When can I get a Steam Machine or Steam Controller?

Although the release date of SteamOS is 13 December, this is still early days for the system. Prototype Steam Machines and Steam Controllers are being sent out to 300 beta participants to QA the system.

You need to bear in mind that Valve is a very different company from the games parts of Sony and Microsoft. Its more open approach is great, but means there’s not quite the same style of singular release date where everything is (more or less) ready for public consumption. Early adopters of SteamOS need patience.

None of the beta units are being sent out of the US, either. So if you want to be among the first to try out SteamOS, you’ll need to get your hands dirty and install the software yourself. We’ll be back soon with more on how to do this.

SEE ALSO: Best PS4 games

How much will a Steam Machine cost?

There is no set price for a Steam Machine. Unlike an Xbox One or PS4, it’s not a singular thing. And they’re not all made by the same company.

Steam Machines will be available at all sorts of prices. But those designed for native gaming, rather than game streaming, will be fairly expensive.

The first Steam Machine to be announced was the iBuyPower box, which is set to sell for £499. It has a multi-core AMD CPU and AMD Radeon R9 270 graphics card. It costs as much as a next-gen console, but when the graphics card alone sells for around £150, that’s no surprise.

The second one we saw was a Steam Machine from Digital Storm, set to cost over $1100. You can expect to pay a grand in the UK for such a box. That’s more than twice the price of a next-gen console. And it’s not yet clear whether there’ll be a massive influx of games you’ll be able to play on it natively.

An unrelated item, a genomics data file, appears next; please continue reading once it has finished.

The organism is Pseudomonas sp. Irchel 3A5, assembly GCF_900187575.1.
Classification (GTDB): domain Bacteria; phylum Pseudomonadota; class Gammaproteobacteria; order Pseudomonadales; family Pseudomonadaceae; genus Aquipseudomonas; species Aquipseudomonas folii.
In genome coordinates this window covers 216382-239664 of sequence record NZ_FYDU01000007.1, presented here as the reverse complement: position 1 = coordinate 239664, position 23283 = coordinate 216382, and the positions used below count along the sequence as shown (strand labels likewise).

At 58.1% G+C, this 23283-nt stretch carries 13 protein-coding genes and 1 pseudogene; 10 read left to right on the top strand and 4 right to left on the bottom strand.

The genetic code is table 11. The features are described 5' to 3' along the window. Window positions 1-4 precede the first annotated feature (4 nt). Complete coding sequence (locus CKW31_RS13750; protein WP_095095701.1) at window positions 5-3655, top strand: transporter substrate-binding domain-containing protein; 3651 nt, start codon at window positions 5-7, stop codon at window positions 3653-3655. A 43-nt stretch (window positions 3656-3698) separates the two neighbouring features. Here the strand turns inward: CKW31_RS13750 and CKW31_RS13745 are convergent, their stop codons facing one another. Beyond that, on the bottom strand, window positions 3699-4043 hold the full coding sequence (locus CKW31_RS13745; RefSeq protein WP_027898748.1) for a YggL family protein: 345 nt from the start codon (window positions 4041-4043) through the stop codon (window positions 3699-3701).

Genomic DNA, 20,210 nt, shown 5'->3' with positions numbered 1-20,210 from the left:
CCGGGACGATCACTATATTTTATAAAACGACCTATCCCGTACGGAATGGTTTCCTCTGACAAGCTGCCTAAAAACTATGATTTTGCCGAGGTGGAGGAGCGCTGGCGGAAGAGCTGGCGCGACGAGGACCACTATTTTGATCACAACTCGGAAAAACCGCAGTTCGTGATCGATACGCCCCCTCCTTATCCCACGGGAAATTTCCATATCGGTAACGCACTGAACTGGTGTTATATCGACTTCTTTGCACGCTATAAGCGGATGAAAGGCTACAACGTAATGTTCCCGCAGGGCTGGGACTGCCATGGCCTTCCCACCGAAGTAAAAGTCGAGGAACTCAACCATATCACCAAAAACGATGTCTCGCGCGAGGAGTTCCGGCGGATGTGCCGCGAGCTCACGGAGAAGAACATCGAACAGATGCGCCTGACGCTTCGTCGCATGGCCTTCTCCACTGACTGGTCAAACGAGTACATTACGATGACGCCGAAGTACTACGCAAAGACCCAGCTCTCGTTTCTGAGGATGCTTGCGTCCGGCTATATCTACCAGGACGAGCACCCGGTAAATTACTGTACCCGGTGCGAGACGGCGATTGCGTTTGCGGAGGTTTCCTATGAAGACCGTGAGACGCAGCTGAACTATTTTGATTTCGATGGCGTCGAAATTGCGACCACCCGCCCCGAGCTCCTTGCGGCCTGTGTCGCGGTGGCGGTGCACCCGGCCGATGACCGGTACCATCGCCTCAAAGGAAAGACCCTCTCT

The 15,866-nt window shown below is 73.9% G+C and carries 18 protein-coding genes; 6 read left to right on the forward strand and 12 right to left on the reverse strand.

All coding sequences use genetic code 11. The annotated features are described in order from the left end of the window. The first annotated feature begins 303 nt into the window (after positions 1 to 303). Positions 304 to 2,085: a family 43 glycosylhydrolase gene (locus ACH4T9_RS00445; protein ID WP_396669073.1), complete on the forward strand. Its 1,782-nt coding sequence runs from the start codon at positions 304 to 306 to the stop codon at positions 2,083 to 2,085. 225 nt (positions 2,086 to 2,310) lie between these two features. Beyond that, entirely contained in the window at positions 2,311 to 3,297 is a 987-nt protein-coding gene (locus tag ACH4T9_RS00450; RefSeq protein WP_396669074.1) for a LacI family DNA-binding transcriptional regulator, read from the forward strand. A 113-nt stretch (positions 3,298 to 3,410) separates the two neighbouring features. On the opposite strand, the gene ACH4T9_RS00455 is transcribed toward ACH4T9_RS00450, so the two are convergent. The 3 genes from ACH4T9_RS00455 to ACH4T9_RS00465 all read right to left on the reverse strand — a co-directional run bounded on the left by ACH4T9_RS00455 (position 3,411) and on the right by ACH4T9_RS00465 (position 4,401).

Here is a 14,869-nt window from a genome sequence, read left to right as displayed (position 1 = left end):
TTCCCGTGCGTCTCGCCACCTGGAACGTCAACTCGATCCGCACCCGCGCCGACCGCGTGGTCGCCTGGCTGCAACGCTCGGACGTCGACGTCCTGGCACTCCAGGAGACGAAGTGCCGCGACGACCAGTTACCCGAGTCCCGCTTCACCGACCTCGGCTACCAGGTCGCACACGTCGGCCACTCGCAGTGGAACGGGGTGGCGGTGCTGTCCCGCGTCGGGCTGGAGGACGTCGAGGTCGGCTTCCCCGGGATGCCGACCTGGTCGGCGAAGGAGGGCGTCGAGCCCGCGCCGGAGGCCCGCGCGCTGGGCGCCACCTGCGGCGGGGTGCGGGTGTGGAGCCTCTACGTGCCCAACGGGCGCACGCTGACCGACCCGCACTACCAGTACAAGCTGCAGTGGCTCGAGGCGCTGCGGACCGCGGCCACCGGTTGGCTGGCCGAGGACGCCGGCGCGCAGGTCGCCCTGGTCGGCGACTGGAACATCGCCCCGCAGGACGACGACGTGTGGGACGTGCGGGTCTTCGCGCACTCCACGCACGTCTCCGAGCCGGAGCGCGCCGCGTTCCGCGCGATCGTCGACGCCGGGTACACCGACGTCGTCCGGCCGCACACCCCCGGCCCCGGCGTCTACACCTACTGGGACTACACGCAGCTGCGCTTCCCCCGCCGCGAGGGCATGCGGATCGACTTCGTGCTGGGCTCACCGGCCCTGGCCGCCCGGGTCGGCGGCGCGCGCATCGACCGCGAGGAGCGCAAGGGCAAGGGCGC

Details of these Steam boxes are obviously subject to change – their makers are clearly savvy to the idea that they can drum-up interest simply by stating their intention to make SteamOS products. We'll get our hands on as many Steam boxes as we can at the CES 2014 show in January.

Is SteamOS the future of home gaming?

SteamOS arrives at a very interesting time, just as console gaming gets a shot in the arm with the release of the Xbox One and PS4.

The platform has significant issues to combat, both technical and in terms of its messaging. Will Linux support be improved enough to make a high-end Steam Machine be worth buying? Is the controller any good? Will normal gamers ever really understand what a Steam Machine is?